Montel Williams has not been shy in voicing his opinion about Rachel Dolezal, the white, former NAACP chapter president in Spokane, Washington, who resigned Monday amid accusations she had been masquerading as a black woman for about a decade. On Tuesday morning, after Dolezal spoke with "Today" host Matt Lauer about "identifying as black," the former talk-show host posted a Facebook response: "This isn't trans-race as much as it's sans-honesty."

In her interview with Lauer, Dolezal seemed to give credence to an Internet-fueled theory that, like Caitlyn Jenner -- who has gender dysphoria and has said she always identified as a woman -- she, too, had a kind of racial dysphoria, or "transracial" identification. Dolezal told Lauer that she identified as a black person and that she has done so -- like many transgender people -- since she was young.

"From a very young age, I felt a very spiritual, visceral, just a very instinctual connection with ‘black is beautiful,’ just the black experience and wanting to celebrate that. And I didn’t know how to articulate that as a young child,” Dolezal said.

Williams rejected the comparison to Jenner. Unlike Dolezal, argued Williams, Jenner never denied her assigned gender, and owned up to times that she might not have been forthright with ex-girlfriends about her gender dysphoria.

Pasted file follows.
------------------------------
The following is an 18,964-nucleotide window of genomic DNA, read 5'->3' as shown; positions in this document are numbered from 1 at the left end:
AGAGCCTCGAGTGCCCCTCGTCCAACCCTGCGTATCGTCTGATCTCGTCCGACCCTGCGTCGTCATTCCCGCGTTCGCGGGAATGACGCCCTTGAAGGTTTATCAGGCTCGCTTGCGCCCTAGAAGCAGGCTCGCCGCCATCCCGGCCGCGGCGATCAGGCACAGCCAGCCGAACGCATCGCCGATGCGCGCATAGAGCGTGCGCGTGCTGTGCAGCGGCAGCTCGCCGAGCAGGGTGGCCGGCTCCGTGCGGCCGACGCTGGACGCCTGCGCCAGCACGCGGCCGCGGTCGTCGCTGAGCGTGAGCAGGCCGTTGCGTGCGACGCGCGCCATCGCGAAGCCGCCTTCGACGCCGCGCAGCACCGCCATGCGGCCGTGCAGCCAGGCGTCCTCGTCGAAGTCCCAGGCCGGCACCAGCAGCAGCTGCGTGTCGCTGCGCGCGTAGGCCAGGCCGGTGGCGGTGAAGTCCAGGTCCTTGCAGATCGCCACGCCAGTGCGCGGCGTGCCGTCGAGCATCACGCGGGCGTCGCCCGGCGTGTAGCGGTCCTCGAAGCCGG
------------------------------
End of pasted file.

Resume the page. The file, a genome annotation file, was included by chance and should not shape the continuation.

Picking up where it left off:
Williams further responded to revelations Monday by The Smoking Gun that Dolezal had sued the historically black Howard University in 2002, alleging she was denied scholarships and jobs because she was white. The suit was dismissed in 2004, and Dolezal was forced to pay back the university for legal fees.

"When it suited her, she sued as a white woman -- when it suited her otherwise, she assumed the identity of a black woman," Williams wrote. "I see a woman who is trying very hard to be the victim and one who seemingly finds victimization in whatever identity she assumes."

Williams also addressed the allegations that Dolezal filed "apparently false" police reports that she and her sons were victims of hate crimes. Even if we were to believe her "transracial" identity, argues Williams, "[H]er 'self identification' as black does not justify that sort of behavior, which is dishonesty rising to the level of criminality."

Williams' Facebook post coincides with many op-eds that have sprung up rejecting the Jenner comparisons as detrimental to both an emerging understanding of transgender identity and of the continued work by civil rights activists for racial progress. 

"Transracial identity is a concept that allows white people to indulge in blackness as a commodity, without having to actually engage with every facet of what being black entails -- discrimination, marginalization, oppression, and so on," writes Zeba Blay in Huffington Post

Regarding people of color who in the past tried to "pass" as white to survive in racist societies, Blay wrote, "Dolezal is not trying to survive. She's merely indulging in the fantasy of being 'other.'"